What is Technical Writing?
Ask someone what technical writing is, and you might get a variety of different answers.
"Oh, that's like writing about software, right?"
"Technical writers write about the medical field. Or engineering, I don't remember which one."
"You write thousand-page user guides and manuals that no one ever reads."
These are based on actual comments I heard or read while studying technical communication in college.
And these are all kind of true, except for the very end of that last comment, I hope. Ouch.
What is a technical writer?
Technical writing isn't so much about the industry you work in or the types of documents you produce. A technical writer is still a writer, and their primary job is to communicate.
Think of technical writing as a simple machine:
A big chunk of complicated, specialized information is the input. This info might be written in technical jargon, or it at least requires some knowledge in the field to understand it.
The technical writer receives this information and works their writing magic. They read it, digest it, and transform it into something else.
A well-written piece of content is the output. The average person who isn't an expert in that field should be able to read it and understand it. That's the goal.
You've likely seen the output in a lot of different forms: instruction manuals, white papers, reference guides, tutorials. Technical writing documents might also include press releases, memos, and proposals.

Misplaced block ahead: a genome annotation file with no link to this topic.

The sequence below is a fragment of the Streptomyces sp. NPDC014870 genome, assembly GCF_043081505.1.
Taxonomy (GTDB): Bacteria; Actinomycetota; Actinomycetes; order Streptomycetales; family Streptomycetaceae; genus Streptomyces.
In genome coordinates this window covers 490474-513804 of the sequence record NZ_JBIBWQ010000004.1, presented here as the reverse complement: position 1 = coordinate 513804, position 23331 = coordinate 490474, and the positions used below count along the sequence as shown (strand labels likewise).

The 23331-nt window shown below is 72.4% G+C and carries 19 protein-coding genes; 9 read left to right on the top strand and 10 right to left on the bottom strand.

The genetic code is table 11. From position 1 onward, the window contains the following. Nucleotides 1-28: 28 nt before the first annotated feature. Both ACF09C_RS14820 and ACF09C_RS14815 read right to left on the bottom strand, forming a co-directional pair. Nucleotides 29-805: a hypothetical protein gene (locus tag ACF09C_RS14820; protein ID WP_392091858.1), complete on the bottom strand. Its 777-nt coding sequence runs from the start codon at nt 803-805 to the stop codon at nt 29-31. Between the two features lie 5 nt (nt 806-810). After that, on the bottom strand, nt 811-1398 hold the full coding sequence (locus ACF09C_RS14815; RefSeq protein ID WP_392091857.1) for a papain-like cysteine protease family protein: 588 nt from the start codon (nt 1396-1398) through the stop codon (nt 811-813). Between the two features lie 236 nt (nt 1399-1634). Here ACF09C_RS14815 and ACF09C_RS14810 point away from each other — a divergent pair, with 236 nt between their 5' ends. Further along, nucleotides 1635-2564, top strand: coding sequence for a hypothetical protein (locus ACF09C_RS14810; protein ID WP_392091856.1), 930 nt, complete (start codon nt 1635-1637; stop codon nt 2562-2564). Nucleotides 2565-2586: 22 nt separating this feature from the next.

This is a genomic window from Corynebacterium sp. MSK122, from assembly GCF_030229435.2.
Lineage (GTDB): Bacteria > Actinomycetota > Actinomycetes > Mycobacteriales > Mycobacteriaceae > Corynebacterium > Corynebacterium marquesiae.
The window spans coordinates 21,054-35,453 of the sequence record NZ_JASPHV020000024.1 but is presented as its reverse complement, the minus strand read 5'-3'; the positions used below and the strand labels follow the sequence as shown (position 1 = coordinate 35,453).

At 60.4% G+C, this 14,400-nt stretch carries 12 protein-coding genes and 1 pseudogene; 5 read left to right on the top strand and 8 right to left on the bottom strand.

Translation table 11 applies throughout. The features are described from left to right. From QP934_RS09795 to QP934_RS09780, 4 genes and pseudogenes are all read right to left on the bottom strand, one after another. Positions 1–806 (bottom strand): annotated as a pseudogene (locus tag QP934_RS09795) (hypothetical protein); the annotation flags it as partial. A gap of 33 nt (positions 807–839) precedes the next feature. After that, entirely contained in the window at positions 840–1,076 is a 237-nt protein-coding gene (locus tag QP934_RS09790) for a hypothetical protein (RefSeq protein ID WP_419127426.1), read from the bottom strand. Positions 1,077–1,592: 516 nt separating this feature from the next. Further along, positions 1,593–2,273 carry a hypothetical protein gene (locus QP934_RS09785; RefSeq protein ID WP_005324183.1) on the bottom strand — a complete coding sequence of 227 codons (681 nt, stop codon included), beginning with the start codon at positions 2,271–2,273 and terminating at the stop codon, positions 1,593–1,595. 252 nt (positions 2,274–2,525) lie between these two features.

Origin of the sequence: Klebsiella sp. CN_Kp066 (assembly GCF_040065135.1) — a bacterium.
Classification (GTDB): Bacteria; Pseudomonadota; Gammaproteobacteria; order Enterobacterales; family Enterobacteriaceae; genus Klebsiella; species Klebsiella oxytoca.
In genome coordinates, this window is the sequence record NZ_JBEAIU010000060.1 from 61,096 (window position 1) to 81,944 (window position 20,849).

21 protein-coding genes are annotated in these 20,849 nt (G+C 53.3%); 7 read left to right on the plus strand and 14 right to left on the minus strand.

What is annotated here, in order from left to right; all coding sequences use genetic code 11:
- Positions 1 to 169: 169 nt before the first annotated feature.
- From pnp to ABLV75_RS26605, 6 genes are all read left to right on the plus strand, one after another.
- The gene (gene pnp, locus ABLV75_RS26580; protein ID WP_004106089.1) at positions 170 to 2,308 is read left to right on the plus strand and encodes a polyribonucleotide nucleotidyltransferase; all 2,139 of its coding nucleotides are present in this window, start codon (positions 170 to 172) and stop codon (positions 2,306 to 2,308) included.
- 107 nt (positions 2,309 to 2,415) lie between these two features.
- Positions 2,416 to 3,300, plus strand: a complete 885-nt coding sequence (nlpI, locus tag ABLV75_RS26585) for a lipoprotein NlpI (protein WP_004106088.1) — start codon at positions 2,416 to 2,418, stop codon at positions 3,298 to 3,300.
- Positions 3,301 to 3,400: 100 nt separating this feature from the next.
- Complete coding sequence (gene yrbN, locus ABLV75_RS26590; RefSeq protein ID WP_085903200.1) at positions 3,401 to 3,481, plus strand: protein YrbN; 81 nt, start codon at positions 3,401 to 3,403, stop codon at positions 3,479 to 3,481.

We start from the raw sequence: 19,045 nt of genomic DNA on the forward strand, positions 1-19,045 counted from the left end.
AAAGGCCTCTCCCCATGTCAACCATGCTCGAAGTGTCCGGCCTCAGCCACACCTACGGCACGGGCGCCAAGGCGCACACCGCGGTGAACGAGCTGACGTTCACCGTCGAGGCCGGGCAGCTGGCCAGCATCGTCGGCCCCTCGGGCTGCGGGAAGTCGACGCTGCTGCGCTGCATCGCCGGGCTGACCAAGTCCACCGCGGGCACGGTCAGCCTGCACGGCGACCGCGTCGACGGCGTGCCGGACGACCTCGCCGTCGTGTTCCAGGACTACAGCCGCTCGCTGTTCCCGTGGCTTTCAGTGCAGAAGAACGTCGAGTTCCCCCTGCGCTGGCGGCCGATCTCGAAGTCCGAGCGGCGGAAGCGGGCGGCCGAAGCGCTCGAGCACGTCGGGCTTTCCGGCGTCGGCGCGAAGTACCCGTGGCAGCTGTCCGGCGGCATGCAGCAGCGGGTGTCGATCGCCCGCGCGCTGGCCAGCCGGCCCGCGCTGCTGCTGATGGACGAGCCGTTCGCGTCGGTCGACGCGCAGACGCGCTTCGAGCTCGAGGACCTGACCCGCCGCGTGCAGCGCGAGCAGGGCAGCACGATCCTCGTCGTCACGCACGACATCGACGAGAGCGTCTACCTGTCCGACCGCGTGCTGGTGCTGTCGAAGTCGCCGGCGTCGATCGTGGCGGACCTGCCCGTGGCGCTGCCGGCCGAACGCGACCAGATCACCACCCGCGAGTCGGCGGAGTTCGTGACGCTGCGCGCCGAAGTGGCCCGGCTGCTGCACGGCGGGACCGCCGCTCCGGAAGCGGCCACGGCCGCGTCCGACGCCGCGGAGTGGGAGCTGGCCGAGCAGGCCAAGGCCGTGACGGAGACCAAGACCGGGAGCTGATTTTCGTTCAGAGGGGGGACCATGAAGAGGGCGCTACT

So, what does a technical writer do? Technical writer Kate Schneider nailed it in this blog: "Simply put, technical writers explain things."
What does it take to be a technical writer?
Many technical writers work in fields like computer science, IT, medicine, government, or engineering. That's where the "technical" part comes from. Highly specialized, expert content is part of the everyday technical writing work in these industries.
A passion for the subject matter helps, but tech writers don't need to become experts themselves in order to write for one of these fields. For example, you don't need to get a Ph.D in aerospace engineering in order to write about the next big thing in rockets.
What you do need is an understanding of audience. Command of language. Fluency with digital tools. And research and writing skills.
Remember: a technical writer's job is to "write about highly technical subjects but in a way that a beginner—a nonspecialist—could understand."
That ability to "translate" complex, technical information for the average audience is the primary skill technical writers need to succeed.
How do I know I need a technical writer?
Good question. If you're reading this blog, you're probably thinking of hiring one already, and there's a very good chance your brand or organization could benefit from one.
Technical writers can:
write user-friendly documentation for your customers
record internal processes for your company, creating handy documentation
free up the workload from your other employees, like developers or engineers
create content from your customers' perspective...meaning they understand their pain points, needs, and goals
If you're ready to hire a technical writer for your next project, let's chat.